Fuel is any substance capable of chemical combustion with oxygen producing heat and light.
Calorific Value: number of heat units produced by complete combustion of unit quantity of fuel.
COMPARATIVE STUDY OF DIFFERENT FUELS:
WOOD: Good domestic fuel. In industry may be used for Boiler furnace. Contain large amount of moisture, has low thermal value. Calorific value around 4,700 Kcal/kg.
Coal: most extensively used solid fuel, used for both industrial and domestic purposes. Average Calorific value is 7,750Kcal/kg.
Coke: Mainly used for domestic purpose. Has higher calorific value.
LIQUID FUELS: are petrol, kerosene, diesel oil etc.
Points in their favour are:
1. Combustion control easily.
2. Require less storage space.
3. Relative cleanliness.
Used to great extent for I.C. Engineers but to lesser extent for steam raising purpose.
GASEOUS FUELS: may be natural or manufactured.
- can be easily transported
- combustion control effective
- smoke and ash eliminated
- Coal gas – 5,000 Kcal/m3
- Cake Oven – 4,000 Kcal/m3
- Producer Gas – 1,400 Kcal/m3
- L.P.G. – 722 Kcal/m3
L.P.G.: liquid petroleum Gas contains methane, propane, butane etc. gases as constituents. On applying pressure to this mixture of natural gas, a liquid mixture of gas obtained and this liquid is known as L.P.G. Calorific value of this is higher than that of natural gas obtained from oil walls. Therefore, it is a better gaseous fuel.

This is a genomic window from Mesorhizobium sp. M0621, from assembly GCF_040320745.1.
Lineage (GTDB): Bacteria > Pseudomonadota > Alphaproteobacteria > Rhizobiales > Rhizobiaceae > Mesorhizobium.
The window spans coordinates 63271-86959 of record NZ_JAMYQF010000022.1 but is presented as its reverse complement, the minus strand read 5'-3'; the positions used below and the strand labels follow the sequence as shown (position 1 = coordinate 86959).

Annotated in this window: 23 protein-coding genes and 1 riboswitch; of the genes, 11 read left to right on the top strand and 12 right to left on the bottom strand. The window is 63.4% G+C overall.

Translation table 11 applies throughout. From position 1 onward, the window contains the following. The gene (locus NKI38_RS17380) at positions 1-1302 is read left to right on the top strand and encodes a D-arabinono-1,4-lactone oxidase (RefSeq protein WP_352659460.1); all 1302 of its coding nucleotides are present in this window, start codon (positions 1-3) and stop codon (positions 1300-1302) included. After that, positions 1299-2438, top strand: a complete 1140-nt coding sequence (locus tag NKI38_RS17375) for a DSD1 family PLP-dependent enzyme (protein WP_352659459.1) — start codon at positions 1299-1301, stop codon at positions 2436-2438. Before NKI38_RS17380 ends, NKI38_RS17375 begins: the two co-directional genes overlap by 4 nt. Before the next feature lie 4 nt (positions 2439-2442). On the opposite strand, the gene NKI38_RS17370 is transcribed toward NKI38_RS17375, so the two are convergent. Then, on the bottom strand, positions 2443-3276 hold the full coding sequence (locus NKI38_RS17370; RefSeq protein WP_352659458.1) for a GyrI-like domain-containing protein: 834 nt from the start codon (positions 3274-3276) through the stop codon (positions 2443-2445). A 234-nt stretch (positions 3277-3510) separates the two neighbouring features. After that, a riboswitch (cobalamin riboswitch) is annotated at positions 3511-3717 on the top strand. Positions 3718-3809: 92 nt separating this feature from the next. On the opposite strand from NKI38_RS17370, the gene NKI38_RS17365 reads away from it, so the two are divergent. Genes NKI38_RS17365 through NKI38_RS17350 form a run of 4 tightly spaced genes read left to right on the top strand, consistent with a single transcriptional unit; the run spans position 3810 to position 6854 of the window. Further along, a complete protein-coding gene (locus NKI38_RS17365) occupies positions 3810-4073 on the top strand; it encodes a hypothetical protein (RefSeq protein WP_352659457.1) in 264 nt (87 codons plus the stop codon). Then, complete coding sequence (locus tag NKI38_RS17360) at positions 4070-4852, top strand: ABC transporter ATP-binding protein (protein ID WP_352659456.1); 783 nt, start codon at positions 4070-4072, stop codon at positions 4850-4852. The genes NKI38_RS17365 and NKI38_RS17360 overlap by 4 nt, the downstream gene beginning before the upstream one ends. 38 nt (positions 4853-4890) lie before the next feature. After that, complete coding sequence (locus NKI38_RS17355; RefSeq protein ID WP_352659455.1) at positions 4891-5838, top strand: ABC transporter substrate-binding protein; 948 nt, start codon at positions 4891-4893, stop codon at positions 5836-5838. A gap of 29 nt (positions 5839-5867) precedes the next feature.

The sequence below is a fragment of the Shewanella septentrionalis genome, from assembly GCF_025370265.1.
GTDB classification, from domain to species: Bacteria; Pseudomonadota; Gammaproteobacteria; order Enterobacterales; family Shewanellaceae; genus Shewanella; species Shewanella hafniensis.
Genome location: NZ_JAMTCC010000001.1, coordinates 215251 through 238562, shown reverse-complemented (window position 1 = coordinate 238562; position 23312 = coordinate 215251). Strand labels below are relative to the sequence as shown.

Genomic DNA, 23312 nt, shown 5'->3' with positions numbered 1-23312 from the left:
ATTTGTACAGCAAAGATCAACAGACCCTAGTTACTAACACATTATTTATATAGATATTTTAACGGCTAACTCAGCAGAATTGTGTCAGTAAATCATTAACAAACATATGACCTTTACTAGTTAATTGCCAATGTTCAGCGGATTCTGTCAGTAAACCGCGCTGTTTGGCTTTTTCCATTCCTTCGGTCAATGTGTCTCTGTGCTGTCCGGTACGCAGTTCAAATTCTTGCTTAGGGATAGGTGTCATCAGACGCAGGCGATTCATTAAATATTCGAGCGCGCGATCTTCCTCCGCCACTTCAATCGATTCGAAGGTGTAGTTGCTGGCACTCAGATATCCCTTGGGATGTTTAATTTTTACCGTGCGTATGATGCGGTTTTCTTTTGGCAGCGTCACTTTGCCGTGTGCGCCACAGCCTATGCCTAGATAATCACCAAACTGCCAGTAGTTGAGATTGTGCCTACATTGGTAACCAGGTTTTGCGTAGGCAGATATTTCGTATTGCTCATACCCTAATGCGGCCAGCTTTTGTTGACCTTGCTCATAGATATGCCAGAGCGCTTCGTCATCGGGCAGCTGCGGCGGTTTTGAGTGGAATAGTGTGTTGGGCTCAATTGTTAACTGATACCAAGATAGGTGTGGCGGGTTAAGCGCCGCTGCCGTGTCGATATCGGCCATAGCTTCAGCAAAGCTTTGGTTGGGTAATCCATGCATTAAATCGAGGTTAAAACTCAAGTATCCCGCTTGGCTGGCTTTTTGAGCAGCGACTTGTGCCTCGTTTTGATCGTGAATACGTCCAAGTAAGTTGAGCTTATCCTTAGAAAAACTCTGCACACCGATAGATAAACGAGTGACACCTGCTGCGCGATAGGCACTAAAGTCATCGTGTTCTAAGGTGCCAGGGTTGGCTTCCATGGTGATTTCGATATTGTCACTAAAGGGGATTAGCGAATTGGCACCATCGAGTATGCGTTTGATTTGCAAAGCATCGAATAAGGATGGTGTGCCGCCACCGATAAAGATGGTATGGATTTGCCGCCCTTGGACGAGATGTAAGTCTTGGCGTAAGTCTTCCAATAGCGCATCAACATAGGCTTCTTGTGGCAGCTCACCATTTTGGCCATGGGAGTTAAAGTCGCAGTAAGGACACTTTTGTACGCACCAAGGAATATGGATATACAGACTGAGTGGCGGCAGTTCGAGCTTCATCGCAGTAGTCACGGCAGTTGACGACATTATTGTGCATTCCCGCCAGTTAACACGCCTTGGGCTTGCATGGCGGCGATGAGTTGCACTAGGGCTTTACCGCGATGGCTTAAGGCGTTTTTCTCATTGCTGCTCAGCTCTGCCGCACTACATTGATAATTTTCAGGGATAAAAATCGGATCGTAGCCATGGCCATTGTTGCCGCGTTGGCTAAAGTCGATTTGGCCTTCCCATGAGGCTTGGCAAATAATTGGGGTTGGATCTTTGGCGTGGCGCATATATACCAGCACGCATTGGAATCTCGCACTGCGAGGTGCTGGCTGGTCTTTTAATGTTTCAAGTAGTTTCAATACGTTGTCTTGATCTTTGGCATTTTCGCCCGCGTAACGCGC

Calculation of fuel amount and its cost:
In hotels, various fuels may be required. Amount of solid fuels are measured by their weight and Liquid fuels, gaseous fuels and electric energy through meter.
By knowing amount of fuels used during a period, say a month and then by knowing the unit cost of fuels the fuel cost for a month may be found and thus average expenditure on fuels in hotel can be calculated.
Let us take simple example regarding cost of fuel in the catering section of a hotel.
Say in a hotel 120-gas cylinders used average per year in catering section. Cost per cylinder is Rs. 200/-.
To determine average cost of gas fuel per month for said catering section-
Cost of gas fuel for one year = 120 x200 = Rs. 24,000
Per month 24000/12 = Rs. 2000/-
Fuel cost economy:
To keep the cost at economic level in catering industry the kitchen energy saving will play very important role. Few tips given below in this regard.
- For food disposer it is better to use cold water instead of hot water. That saves fuel required for hot water. Greased solidify in cold water, can be ground and washed easily.
- Kitchen sink faucet may be fitted with aerator to reduce hot water flow and save fuel for hot water.
- Gas burner needs burn with blue flame. Has to be cleaned time to time.
- Water to be boiled in kettle or covered pans in place of open ones.
- Matching the size of pan to heating element will reduce heat lost to surrounding air.
- In case of oven-cooked meals, it is better to cook as many dishes as can be managed at a time.